BTEX is an acronym that stands for benzene, toluene, ethylbenzene, and xylenes. These compounds are some of the volatile organic compounds (VOCs) found in petroleum derivatives such as petrol (gasoline).

“Hydrodeoxygenation” (HDO) is a hydrogenolysis process removing oxygenated compounds from the fast pyrolysis derived bio-oil using commercial hydrotreating catalysts in the form of water. Hydrotreating catalyst commonly uses are nickel-molybdenum or cobalt-molybdenum on gamma alumina, zeolites (ZSM-5), palladium on carbon and platinum on carbon as well as alumina.

“Fischer-Tropsch” (FT) synthesis is a catalyzed chemical reaction in which synthesis gas, a mixture of carbon monoxide and hydrogen, is converted into liquid hydrocarbons of various forms. The most common catalysts are based on iron and cobalt, although nickel and ruthenium have also been used. The principal purpose of this process is to produce a synthetic petroleum substitute, typically from coal, natural gas or biomass, for use as synthetic lubrication oil or fuel.
FT synthesis equation: (2n+1)H2 +nCO→CnH(2n+2) +nH2O

“Water-gas shift reaction” (WGS/Dussan Reaction) is a chemical reaction in which carbon monoxide reacts with water to form carbon dioxide and hydrogen.
Water gas shift reaction equation: H2O+CO→H2+CO2

“Steam methane reforming” (SMR) or methane steam reforming is the most common method of producing commercial bulk hydrogen; it is also seen in combination with a lower temperature gas-shift reaction.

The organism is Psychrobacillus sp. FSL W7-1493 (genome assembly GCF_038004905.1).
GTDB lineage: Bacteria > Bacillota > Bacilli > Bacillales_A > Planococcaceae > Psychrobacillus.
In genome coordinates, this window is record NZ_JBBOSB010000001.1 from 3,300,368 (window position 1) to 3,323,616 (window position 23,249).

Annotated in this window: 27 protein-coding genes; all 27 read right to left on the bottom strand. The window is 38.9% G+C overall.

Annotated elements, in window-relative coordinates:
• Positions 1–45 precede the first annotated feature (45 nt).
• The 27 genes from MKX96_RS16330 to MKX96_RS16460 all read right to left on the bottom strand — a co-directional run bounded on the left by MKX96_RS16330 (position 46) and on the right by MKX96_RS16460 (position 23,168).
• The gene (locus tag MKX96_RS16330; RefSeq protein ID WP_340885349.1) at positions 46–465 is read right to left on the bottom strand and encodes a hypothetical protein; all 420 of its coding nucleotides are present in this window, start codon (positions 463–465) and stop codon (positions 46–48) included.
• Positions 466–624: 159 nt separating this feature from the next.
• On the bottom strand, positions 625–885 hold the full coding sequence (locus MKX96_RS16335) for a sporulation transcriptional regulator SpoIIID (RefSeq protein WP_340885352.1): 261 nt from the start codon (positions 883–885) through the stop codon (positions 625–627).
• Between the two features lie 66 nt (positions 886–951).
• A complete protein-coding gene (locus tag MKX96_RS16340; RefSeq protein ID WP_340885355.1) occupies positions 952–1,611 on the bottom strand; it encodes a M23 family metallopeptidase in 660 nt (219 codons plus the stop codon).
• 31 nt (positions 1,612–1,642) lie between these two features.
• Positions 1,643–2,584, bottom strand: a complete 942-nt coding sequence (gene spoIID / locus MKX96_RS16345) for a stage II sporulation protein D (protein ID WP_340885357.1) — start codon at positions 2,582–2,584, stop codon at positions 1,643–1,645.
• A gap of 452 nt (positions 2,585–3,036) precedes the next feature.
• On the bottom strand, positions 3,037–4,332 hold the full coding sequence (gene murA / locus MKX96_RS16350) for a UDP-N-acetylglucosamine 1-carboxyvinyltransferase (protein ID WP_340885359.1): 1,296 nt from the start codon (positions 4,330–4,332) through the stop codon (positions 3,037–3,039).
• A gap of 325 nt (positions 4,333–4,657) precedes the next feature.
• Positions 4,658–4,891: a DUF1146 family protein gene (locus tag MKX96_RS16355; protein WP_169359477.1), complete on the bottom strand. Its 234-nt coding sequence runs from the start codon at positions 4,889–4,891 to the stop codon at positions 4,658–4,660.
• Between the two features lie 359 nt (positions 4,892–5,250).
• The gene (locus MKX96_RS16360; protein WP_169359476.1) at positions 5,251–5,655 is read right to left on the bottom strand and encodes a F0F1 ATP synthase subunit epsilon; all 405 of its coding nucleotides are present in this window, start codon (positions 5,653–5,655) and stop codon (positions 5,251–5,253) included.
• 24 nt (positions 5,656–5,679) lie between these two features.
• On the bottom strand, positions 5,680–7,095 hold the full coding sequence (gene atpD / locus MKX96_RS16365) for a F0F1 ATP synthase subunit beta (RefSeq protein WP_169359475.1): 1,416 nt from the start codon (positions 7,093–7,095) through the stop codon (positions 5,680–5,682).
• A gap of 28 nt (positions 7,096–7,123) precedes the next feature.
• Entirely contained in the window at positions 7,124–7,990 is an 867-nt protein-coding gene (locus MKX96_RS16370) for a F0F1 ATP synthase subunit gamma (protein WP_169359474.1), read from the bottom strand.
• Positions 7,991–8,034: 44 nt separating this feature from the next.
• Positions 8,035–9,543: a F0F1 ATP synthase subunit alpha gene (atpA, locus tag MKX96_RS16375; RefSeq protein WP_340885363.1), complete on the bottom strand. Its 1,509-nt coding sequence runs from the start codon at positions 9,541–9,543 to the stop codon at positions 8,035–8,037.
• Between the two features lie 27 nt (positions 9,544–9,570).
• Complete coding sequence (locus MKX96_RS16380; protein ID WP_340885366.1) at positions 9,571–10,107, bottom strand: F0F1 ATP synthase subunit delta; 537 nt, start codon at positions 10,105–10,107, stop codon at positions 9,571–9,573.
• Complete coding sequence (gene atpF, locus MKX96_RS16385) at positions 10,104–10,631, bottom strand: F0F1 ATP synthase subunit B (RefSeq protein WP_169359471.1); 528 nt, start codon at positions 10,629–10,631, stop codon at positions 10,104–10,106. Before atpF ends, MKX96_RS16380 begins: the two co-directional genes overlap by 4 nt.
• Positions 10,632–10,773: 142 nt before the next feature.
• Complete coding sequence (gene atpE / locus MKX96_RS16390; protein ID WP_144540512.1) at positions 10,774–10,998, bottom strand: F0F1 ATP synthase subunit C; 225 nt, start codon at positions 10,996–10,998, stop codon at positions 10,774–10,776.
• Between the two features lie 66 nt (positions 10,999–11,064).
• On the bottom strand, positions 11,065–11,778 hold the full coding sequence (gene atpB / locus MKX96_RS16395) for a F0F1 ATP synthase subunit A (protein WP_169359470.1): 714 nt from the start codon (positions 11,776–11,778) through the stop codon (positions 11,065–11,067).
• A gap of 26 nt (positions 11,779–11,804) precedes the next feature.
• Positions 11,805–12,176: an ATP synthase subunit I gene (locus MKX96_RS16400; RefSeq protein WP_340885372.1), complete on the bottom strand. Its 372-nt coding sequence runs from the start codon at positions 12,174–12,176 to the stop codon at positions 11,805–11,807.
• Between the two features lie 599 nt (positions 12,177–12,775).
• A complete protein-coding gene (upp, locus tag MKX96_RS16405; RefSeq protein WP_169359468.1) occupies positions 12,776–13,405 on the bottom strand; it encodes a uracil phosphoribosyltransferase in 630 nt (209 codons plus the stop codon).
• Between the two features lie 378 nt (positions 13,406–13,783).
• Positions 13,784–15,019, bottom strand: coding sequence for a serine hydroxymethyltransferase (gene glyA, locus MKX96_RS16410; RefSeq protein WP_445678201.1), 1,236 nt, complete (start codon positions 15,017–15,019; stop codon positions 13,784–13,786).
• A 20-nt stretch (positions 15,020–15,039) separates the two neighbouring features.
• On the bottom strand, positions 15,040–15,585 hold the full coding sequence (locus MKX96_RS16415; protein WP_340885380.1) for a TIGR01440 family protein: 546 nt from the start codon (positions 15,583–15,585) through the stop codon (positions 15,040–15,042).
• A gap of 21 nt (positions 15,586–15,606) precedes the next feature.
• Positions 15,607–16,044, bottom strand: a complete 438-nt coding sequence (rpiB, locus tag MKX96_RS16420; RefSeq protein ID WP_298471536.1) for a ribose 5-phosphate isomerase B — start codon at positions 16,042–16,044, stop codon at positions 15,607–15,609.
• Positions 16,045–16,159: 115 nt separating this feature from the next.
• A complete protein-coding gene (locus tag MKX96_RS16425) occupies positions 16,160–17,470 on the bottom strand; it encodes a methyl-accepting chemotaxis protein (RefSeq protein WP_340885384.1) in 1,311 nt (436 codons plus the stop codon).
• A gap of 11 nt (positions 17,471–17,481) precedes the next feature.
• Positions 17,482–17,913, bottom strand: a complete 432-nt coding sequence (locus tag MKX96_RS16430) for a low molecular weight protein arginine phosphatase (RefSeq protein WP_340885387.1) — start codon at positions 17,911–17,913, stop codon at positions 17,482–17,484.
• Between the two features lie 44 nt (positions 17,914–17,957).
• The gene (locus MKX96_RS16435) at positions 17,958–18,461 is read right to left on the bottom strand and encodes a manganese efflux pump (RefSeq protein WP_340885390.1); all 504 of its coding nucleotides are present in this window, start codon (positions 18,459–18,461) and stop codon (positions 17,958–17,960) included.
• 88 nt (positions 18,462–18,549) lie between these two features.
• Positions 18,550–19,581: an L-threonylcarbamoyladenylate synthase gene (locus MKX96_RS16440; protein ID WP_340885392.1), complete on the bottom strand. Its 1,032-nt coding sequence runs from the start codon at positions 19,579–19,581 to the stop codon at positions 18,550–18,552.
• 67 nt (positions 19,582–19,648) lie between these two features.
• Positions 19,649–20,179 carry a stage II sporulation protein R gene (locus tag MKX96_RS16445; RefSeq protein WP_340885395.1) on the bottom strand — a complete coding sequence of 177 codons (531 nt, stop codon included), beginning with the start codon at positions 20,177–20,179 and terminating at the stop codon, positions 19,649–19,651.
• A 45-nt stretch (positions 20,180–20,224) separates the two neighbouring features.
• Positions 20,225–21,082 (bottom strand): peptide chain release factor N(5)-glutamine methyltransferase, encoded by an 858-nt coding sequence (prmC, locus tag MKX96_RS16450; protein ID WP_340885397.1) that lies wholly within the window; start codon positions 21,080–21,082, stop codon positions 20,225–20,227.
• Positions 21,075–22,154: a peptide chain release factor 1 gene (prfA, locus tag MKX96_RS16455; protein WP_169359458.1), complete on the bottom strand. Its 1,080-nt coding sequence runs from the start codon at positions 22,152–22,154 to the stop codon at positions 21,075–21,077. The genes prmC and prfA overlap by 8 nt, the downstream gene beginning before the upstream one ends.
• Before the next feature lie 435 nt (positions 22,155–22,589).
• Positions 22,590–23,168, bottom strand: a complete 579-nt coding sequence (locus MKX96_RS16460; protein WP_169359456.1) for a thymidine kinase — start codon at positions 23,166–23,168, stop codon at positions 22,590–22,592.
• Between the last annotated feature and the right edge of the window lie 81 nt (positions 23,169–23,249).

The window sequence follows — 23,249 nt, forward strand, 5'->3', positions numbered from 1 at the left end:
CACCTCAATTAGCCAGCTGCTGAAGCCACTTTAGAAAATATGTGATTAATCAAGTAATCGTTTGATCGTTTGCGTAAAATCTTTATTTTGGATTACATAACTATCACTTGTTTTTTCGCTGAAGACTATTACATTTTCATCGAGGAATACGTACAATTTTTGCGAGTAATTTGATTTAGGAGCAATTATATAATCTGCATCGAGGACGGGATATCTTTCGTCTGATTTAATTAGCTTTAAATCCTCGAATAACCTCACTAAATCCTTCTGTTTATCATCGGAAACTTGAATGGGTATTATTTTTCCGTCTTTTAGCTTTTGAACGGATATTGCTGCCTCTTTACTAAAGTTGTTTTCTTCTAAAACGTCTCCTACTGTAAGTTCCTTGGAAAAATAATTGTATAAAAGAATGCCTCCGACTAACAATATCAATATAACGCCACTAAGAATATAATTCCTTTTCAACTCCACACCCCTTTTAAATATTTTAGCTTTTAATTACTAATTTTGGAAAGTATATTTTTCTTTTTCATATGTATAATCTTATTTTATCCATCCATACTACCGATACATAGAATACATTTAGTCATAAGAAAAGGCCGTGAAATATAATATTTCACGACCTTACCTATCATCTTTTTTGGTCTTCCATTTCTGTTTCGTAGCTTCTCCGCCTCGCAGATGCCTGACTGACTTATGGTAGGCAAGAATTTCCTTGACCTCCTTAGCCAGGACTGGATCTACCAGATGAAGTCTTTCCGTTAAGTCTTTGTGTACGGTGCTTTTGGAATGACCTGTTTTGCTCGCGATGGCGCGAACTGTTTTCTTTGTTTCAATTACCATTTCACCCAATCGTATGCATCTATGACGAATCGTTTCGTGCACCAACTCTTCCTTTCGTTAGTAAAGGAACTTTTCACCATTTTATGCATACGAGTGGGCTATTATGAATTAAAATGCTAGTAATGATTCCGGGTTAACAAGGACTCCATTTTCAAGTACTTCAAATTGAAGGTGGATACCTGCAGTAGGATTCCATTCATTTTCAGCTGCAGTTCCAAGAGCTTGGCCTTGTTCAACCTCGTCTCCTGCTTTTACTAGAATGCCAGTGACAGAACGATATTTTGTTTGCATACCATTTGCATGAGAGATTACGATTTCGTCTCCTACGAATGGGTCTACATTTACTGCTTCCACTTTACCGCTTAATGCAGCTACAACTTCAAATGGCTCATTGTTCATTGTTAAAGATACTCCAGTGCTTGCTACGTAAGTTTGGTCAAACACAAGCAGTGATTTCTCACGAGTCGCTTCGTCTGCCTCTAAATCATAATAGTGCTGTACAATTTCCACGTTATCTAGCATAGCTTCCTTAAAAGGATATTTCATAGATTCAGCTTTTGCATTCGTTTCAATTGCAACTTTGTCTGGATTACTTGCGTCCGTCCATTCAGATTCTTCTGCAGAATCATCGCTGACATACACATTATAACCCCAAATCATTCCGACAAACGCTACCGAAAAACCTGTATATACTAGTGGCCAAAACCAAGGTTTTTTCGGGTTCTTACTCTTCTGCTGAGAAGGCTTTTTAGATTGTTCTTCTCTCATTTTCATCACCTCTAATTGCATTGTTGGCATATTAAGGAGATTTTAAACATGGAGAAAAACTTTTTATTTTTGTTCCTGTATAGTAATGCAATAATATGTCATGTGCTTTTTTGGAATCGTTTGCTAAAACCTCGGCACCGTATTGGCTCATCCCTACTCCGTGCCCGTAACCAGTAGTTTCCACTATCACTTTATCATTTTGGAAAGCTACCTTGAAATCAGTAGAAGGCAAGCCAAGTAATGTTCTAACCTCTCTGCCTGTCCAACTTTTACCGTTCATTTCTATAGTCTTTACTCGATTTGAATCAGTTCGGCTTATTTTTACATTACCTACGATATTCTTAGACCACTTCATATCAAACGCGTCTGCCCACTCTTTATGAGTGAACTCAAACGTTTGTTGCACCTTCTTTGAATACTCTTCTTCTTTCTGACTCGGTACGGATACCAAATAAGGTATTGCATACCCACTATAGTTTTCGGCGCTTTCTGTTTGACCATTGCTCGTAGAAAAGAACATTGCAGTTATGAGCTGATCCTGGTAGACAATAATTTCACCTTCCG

Steam methane reforming (SMR) equation: CH4+H2O→CO+3H2
Gas-shift reaction equation: CO+H2O→CO2+H2

“Biomass gasification” (BG) is a process that converts carbonaceous materials, such as coal, petroleum, biofuel, or biomass, into carbon monoxide and hydrogen by reacting the raw material, such as house waste, or compost at high temperatures with a controlled amount of oxygen and/or steam. The resulting gas mixture is called synthesis gas (or syn-gas) which is itself a fuel. Syn-gas may be burned directly in internal combustion engines, used to produce methanol and hydrogen, or converted via the Fischer-Tropsch process into synthetic fuel. Gasification can also begin with materials that are not otherwise useful fuels, such as biomass or organic waste. In addition, the high-temperature combustion refines out corrosive ash elements such as chloride and potassium, allowing clean gas production from otherwise problematic fuels.